My late sister Lucy introduced me to Oliver Sacks back in the late 1980s. Not literally. She didn’t grab me by the sleeve, pull me over at a cocktail party and say: “Hey, Ame, this is Dr. Sacks,” introducing me to the broad, bald Brit who spent his career spelunking and explaining the deepest recesses of the brain. No, Lucy simply called me up one day and announced, “‘The Man Who Mistook His Wife For a Hat’ — you need to read it.”
I read it. And almost everything else he ever published. After Lucy took her own life in 1992, Sacks became, for me, both an invisible thread connecting me to my sister and a way to understand her better — a way to process all that had happened to her, all the temporal-lobe dysfunction and unremitting suicidality that resulted from it. Reading his accounts of brains and brokenness, I felt closer to my sister, more grateful to her, more awed by her strength and stick-to-it-ive-ness in staying alive as long as she did. I learned about the plasticity of the brain, the strangeness of it. I learned about resilience and fortitude and love. All of that was in his books. All of that illuminated his writing and, as I read it, my own eccentric and rattled brain.
Lucy loved him. So did I. We loved him because he treated people like her — people with serious and mysterious neurological woes — with profound comprehension and compassion, never discounting their humanity for the sake of science, never forgetting that the colorblind artist or the autistic anthropologist or the locked-in Parkinson’s patient had joys, depths, yearnings that fell outside the order and disorders of neurology. Instead, the exactitude of his science informed every case study with an exquisite, clear-eyed pathos. His patients weren’t less human because of their problems. They were more human, more realized and whole.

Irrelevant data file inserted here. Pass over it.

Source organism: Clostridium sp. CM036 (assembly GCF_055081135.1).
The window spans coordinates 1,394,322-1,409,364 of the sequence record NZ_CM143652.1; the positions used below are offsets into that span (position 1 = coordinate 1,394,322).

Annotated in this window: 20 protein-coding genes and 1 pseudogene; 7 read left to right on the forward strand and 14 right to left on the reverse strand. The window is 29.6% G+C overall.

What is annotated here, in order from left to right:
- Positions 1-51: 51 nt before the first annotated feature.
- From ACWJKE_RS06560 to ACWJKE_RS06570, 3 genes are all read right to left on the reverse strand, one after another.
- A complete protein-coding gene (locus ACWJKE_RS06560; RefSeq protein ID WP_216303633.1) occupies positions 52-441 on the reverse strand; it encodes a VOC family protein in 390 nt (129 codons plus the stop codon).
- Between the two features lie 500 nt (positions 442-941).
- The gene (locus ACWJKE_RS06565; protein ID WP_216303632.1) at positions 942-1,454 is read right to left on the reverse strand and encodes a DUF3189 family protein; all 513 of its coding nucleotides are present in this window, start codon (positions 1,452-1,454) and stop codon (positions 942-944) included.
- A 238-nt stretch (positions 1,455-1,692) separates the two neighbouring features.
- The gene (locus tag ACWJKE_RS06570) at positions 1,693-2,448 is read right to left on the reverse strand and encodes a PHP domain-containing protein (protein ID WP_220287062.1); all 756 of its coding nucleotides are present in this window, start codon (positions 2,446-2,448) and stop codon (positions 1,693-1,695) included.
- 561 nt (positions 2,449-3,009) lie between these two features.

I read a ton of Sacks after Lucy died, cranking through his best-sellers as well as his less-read works — “Hearing Voices,” “Uncle Tungsten.” I returned to him again in late 2011, when, exhausted by my husband’s six-month descent into insomnia, anxiety, depression and suicide, I gave up on easy explanations — there bloody hell weren’t any — and returned to the voice that had always described our oddball human brains with a reverence, a poetry, that saw beyond the broken bits and found creativity, personality and a fabulous, fertile quirk.
I learned from Oliver Sacks that no brain is a simple thing, that no life is easy. But what beauty lies in them both. What wisdom lies in opening ourselves to their mysteries. What gratitude I owe him for opening my mind and my heart, too.
Learning of his death, I felt as though I’d lost a friend. I’d written to him a few months back, after he published that column announcing his terminal cancer. My words felt grievously insufficient, but I thanked him for living his life and thus enriching mine. I included a copy of my latest book, but not because I wanted or expected him to read it; I only wanted to give him something, although that, too, felt grievously insufficient. He had given me so much.
This morning, I expressed these sentiments again. I hope he heard me, and I hope he hears me now, although I imagine the heavens are noisy with shouts of gratitude. Whether he hears me really doesn’t matter. I have to say it once more. Goodbye, Dr. Sacks. And thank you.